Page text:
The 11 March 2011 earthquake and tsunami double disaster that destroyed Tokyo Electric Power Co.’s six reactor complex at Fukushima Daiichi was a startling reminder to the global community of the inherent risks associated with nuclear power plants (NPPs).
Eighteen months later however, for a number of reasons, proponents of nuclear energy have not only survived what many at the time believed to be a knockout blow, but a number of countries have cautiously announced plans to build NPPs, all of which of course will incorporate the lessons learned from the Fukushima Daiichi debacle.
Advocates of NPPs rightly point out that, in a world increasingly concerned about greenhouse gases and CO2 emissions, nuclear power plants are essentially emissions-free.
Opponents counter that the nuclear power industry’s dolorous safety record, beginning with Three Mile Island through Chernobyl to Fukushima Daiichi indicates the folly of believing that a NPP to withstand all risks, from human error to Mother Nature, 100 percent of the time.
And then there remains the as yet unresolved problem of what to do with NPP waste.
But China, which in the aftermath of the Fukushima Daiichi catastrophe imposed a nationwide ban on the construction of new NPPs, has concluded that the nation needs new nuclear power installations.
Why would Beijing take such a seemingly retrograde step, especially as nuclear power currently contributes only 1.8 percent of China’s electrical output? Coal still accounts for about 70 percent of China's energy consumption and about 80 percent of its electricity production.
Simple – the mandarins in Beijing note that, unlike erratic renewable power sources such as wind and solar, NPPs generate reliable, 24/7 electrical power. China is now the world's biggest energy consumer, and building new reactors is a key part of Beijing's plans to curb demand for fossil fuels. Furthermore, the decision has a strategic element – China’s hydrocarbon imports come from volatile regions of the world such as Iran and Sudan, and Beijing has a further concern that in the event of rising international tensions, the U.S. could assert it naval power to interfere with maritime energy shipments.
On 24 October China’s State Council approved plans on nuclear power safety and development that said construction of nuclear power plants would resume "steadily" and subsequently released a white paper on national energy policy.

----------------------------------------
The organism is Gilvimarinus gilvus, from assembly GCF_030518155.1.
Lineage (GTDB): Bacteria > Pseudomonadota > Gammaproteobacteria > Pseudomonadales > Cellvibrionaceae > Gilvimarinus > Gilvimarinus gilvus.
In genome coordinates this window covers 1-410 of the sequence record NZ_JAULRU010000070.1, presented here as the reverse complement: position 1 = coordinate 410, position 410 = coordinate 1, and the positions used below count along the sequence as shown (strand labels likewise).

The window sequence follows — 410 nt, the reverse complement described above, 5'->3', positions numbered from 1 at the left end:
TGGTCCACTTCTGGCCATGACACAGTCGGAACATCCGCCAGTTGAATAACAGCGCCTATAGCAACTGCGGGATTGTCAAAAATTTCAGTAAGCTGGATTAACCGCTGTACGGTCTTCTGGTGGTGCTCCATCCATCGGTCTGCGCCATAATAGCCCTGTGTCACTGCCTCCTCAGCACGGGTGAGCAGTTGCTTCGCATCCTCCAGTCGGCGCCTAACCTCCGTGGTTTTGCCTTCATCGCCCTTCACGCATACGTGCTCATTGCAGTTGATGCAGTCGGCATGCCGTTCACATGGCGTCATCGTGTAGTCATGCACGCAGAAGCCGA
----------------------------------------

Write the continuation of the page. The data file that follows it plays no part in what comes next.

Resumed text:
China currently has 15 operating nuclear reactors that provide roughly 12.5 gigawatts of generating capacity, and another 26 reactors currently under construction that will add another 30 gigawatts to the national grid.
The document blandly noted, “China will invest more in nuclear power technological innovations, promote application of advanced technology, improve the equipment level, and attach great importance to personnel training.”
But there is a downside to this roseate picture. In December 2009, nearly two years before Fukushima, the International Atomic Energy Agency expressed concerns that China’s breakneck development of nuclear power might lead to shortages of trained personnel, putting newer NPPs at increased risk from human error.
Even China’s National Nuclear Safety Administration director Li Ganjie, hardly an alarmist, noted at the time, “At the current stage, if we are not fully aware of the sector’s over-rapid expansions, it will threaten construction quality and operation safety of nuclear power plants.”
The good news?
According China government sources, only a “small” number of NPPs will be launched by 2015.
The bad news is that all of them will be located at coastal sites.
But not to worry – according to the white paper, all the new NPPs must “comply with the highest international safety standards.” The State Council said that all new NPPs will be constructed according to “third-generation safety standards.”
What is signally missing from Beijing’s pronouncements is any input from either the Chinese populace or the country’s nascent environment movement. It remains to be seen how the government’s embrace of nuclear power in the world’s most populous nation will be seen by country’s highly regimented populace.
By. John C.K. Daly of Oilprice.com